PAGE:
"Co kupowałyście w środę?"

Translation:What were you buying on Wednesday?

April 21, 2016



What about "What have you been buying on Wednesday"?

April 21, 2016


English Present Perfect Continous is used for situations which have been lasting until now and "on Wednesday" doesn't suggest that this is the case.

April 21, 2016


what have you bought wednesday?

September 17, 2016


1) I think it would be on Wednesday

2) kupowałyście= were buying, kupiłyście= bought, have bought

3) I don't think "on Wednesday" and "have bought" work together in English

September 17, 2016


danke sehr

September 17, 2016


W + accusative? I'm guessing this is a speical rule applying to weekdays (and possibly other time related nouns?). It's not what I'd immediately consider motion, at least.

December 13, 2016


true, it's not motion, so I guess you should consider it an exception or a special rule ;)

w + days of the week, + the word "weekend"

also, for sure w + a period of time, when you mean the time that something lasts: "Zrobię to w godzinę" (I will do it and it will take me an hour)

December 14, 2016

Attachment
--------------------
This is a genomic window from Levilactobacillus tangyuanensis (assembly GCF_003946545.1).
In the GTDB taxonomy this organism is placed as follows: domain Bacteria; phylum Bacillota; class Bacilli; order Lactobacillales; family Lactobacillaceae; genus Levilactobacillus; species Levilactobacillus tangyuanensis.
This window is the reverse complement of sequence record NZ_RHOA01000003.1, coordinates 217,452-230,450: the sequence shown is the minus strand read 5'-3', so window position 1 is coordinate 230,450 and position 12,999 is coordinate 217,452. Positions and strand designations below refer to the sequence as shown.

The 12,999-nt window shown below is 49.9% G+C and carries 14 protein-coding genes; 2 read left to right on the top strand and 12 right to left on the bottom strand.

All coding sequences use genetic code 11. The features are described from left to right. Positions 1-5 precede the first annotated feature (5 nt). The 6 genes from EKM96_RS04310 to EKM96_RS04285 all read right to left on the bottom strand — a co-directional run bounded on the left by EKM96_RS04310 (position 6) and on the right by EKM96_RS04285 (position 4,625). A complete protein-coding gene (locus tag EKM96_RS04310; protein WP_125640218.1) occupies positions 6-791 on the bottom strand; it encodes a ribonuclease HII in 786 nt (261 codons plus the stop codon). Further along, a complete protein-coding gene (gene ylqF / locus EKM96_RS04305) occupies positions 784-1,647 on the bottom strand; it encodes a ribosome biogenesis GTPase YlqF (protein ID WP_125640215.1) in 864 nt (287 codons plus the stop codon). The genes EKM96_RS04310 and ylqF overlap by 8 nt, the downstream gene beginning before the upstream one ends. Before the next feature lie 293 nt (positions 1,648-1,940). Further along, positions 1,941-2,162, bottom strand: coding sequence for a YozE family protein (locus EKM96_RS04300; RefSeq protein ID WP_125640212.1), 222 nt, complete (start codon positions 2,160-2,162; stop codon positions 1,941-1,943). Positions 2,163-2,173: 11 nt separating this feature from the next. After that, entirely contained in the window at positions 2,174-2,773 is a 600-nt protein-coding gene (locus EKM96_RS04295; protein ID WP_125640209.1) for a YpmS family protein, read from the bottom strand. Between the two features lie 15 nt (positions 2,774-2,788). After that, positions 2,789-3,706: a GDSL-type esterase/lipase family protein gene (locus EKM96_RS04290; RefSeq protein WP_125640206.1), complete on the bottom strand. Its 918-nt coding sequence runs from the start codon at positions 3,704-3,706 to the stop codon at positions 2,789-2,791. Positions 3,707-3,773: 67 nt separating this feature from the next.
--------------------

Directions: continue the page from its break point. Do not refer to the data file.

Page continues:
Dzięki, to bardzo mi pomogło

March 13, 2017


"What were you buying Wednesday?", should also be accepted as correct.

August 28, 2017


Sure, added.

August 29, 2017


So, leave "guys" away in the answer

December 5, 2017


If the translation, "What did you buy Wednesday?", is accepted, shouldn't "Co kupiłyście...?" be accepted, because Wednesday has come and gone (is completed)?

September 30, 2018


Well, there is no 1:1 equivalence between English and Polish tenses and aspects, although at first sight it may seem there is. The Simple aspect seems to work well even for Polish continuous verbs.

The main English sentence is "what were you buying", so perfective 'kupiłyście' is not an answer.

On its own, not taking the exercise into consideration, "Co kupiłyście...?" seems a lot more probable to me.

October 4, 2018
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